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National Agency for Food and Drug Administration and Control (NAFDAC)

NAFDAC Partners Foreign Agencies on Export Standards

The National Agency for Food and Drug Administration and Control (NAFDAC) said it will solve the perennial state of international rejection of Nigerian exports by fully automating the Export Licensing of regulated products.

Speaking on Monday at a national workshop for stakeholders in the export of NAFDAC-regulated products in Lagos, the Director-General of NAFDAC, Prof. Mojisola Adeyeye, explained that NAFDAC partnered with several key organisations.

These include the Nigeria Export Promotion Council, the Nigeria Customs Service, and the Nigeria Agricultural Quarantine Services.

Additionally, NAFDAC collaborated with the CBN Trade & Exchange Department, which houses the Nigerian Export Supervision Scheme.

The workshop was titled, ‘Achieving Sustainable Export of Regulated Products: The Imperatives.’

She revealed that the previous and perennial state of international rejection of Nigerian exports had been attributed to the gross absence or negligence of regulatory supervision in the areas of Food Safety and Quality, the evasion or rejection of statutory stipulations of minimum requirements for product quality, packaging, and storage conditions for shipping of regulated products in international commerce, to mention a few.

Adeyeye added that NAFDAC licenses would be a requirement for the issuance of Form e-NXP for regulated products.

She noted that it became necessary to regulate and automate the export process because, while other countries promoted export trade in commodities where they have a comparative advantage, Nigeria had neglected this opportunity.

This neglect has led to the rejection of its exports and the country remaining a net importer of nearly all goods.

“In the international scene, we are working with the EU and British governments as well as other importing nations to take down the alert level of Nigerian exports to comfortable levels while we work in-house to positively reposition our export commodities. For instance, we are currently concluding our evidence-based national monitoring of pesticide residues as part of our continuous engagement with the UK FSA,” Adeyeye said.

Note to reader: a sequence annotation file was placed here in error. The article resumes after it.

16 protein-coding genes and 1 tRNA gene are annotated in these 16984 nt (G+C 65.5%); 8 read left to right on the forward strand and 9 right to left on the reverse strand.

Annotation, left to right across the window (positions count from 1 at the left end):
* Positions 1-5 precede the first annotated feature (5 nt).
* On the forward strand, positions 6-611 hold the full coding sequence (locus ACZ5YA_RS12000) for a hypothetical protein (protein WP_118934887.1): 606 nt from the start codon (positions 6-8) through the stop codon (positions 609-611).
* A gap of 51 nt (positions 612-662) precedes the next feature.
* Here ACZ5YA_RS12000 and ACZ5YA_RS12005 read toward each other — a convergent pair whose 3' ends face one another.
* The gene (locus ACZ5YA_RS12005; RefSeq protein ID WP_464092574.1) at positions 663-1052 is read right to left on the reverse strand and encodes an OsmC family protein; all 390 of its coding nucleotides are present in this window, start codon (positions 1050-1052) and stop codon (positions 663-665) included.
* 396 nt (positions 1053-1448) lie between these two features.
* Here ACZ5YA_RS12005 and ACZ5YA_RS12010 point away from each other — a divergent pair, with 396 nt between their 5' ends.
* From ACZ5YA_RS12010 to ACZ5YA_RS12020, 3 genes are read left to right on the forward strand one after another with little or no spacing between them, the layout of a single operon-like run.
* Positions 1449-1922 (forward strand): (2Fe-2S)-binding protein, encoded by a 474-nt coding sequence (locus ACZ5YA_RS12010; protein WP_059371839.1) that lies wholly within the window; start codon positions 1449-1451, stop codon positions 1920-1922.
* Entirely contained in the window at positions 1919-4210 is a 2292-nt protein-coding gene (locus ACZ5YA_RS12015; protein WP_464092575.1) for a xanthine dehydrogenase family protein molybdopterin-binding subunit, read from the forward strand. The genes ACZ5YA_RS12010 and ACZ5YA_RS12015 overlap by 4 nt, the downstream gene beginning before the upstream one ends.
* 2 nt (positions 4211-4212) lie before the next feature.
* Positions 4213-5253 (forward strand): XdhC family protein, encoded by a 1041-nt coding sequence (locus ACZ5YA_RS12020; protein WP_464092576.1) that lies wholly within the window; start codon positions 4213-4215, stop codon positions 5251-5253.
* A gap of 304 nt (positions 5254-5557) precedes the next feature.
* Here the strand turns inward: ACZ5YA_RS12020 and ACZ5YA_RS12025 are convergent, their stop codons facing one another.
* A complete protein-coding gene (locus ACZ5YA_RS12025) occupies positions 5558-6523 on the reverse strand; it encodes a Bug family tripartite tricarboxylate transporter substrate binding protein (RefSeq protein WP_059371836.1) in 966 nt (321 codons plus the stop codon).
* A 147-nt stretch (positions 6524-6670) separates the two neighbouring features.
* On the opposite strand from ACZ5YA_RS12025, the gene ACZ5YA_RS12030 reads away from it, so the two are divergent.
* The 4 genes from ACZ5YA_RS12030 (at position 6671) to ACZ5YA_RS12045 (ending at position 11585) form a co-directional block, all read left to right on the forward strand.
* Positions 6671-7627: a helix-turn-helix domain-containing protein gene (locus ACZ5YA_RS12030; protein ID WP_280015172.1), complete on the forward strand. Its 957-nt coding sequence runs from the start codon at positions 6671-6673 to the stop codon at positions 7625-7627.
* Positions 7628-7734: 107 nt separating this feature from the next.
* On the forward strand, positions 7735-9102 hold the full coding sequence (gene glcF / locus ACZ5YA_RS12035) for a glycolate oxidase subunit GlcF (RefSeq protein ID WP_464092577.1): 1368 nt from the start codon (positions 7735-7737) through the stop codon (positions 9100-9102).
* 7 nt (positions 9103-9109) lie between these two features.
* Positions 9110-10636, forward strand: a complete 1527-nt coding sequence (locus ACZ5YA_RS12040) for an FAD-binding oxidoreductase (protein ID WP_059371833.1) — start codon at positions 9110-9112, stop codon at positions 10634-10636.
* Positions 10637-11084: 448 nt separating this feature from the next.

She explained that NAFDAC statutory export regulation was in the process of being gazetted and that the in-country regulatory infrastructure was also being strengthened.

“Going forward, we are determined to challenge the status quo and we request the support and goodwill of well-meaning exporters to cooperate with us in this endeavour.

“We are assiduously working with the relevant stakeholders (like the CBN Trade & Exchange Department, the Nigeria Customs Service, the Federal Ministry of Trade & Investments, PIAs, etc.) towards the full automation of our Export Licensing of regulated products on the National Single Window for Trade, where NAFDAC licenses will be a requirement for issuance of Form e-NXP for regulated products.

“We hope to achieve this by working closely with willing exporters right from the farm to the pack, inculcating and internalizing the principles of GAP, GHP, and GMP while incorporating global SPS measures into the products as part of Quality Assurance before goods even arrive at the ports for shipment that is at consolidation and stuffing stages,” she said.

Director Southwest Regional, NEPC, Akintunde Folorunsho, emphasised that there was a need to conform to best practices.

He said, “There’s no Nigerian way of exporting or flying a plane. The same market Nigeria is going to is the same market that the Brazilian, American, and Mexican will go to.

“So, we have to conform to world best practices. There are rules, there are regulations, and there are standards that control and regulate international trade.

“As Nigerians, we have to key into that and comply with those standards. If not, the issue of rejection will be a recurring issue.”

Director, Port Inspection, NAFDAC, Abimbola Adeboye, maintained that “The reason for this workshop is to make an effort at revamping the export process of Nigeria and NAFDAC-regulated products in the international market.

“It is very important because all along we have had a very high level of rejections of Nigerian exported products, and it is causing embarrassment to the country and we have been working on it.”